No! You might think otherwise from various incautious commentaries, including the economist's letter written a while back. (The letter said "go slow"; it didn't say "do nothing.") And it is true that most economists don't like the original Paulson plan, and also don't like the plan passed by the Senate. But the view that we are currently in a serious financial crisis—the worst since the Great Depression—is, as far as I can tell, unanimous. The view is based on readily accessible data on the credit crisis—including the TED spread—and overwhelming anecdotal evidence of financial institutions failing or hoarding capital and businesses having trouble obtaining credit. And the view that the government should engage in a massive intervention of some sort is nearly unanimous. The idea that governments should address financial crises by injecting liquidity in the system is not some new-fangled idea dreamed up by socialists, but conventional wisdom, proved again and again by experience, going back many decades. The problem is that every economist has his own theory about the proper solution. There is some convergence on the idea of recapitalization of financial institutions, which the current bill authorizes only indirectly (but which the Fed already has authority to do, as we saw with AIG), but otherwise there are as many views as there are economists.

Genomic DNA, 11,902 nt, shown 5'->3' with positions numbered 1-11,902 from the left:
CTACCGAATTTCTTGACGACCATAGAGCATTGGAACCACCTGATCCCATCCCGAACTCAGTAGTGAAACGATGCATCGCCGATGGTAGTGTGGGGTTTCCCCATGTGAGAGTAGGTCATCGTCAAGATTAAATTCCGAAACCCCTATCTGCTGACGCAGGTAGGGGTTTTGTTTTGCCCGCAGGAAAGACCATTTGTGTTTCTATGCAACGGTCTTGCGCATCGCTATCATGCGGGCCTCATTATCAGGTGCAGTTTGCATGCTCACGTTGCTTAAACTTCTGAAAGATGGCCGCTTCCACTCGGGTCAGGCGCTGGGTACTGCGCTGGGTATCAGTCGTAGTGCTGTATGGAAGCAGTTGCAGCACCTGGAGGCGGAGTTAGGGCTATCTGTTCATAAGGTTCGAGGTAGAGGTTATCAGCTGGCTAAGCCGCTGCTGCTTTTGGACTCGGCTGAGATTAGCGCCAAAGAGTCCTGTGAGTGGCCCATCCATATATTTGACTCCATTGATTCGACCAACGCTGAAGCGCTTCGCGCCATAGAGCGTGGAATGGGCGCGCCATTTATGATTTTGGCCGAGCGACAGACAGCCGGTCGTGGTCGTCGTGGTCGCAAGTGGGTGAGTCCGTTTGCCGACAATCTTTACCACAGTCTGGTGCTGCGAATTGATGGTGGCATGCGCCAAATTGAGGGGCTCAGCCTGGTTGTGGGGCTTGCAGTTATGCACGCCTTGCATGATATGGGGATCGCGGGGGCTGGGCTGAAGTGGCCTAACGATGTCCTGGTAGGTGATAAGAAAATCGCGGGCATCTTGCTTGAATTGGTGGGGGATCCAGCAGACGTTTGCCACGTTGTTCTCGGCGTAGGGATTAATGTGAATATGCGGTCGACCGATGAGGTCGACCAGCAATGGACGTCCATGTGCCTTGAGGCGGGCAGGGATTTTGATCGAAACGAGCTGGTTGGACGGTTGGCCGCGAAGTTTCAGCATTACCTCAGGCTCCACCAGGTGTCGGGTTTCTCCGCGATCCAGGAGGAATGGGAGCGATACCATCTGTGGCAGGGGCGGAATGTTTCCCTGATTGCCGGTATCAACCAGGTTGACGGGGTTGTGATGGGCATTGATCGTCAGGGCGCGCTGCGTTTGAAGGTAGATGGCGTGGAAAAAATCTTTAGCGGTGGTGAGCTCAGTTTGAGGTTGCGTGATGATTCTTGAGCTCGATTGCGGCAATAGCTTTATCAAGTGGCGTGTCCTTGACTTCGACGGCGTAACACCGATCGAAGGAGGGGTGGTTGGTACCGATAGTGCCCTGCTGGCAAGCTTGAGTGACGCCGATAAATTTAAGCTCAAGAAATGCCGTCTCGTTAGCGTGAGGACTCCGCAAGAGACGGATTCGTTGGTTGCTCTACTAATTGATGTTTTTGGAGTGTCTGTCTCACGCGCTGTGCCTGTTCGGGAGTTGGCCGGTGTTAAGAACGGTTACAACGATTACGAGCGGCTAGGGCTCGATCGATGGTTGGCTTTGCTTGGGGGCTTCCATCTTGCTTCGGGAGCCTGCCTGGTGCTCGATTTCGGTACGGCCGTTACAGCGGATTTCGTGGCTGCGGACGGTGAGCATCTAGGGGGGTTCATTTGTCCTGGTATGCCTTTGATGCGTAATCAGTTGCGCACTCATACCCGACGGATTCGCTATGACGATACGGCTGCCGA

Here is the problem. You are a member of Congress, and n economists tell you that they don't like the bill you are about to vote on. When you ask these economists what the better approach is, you get n different answers. When you tell them that your only real choice is to vote up or down on this bill, they tell you that this bill is better than nothing. I have found plenty of criticism of the various plans by economists on the web, but it is very hard to find a single mainstream economist (the closest is thisone, but even he thinks something should be done) who unequivocally states that we will be better off with no regulation than with a flawed plan.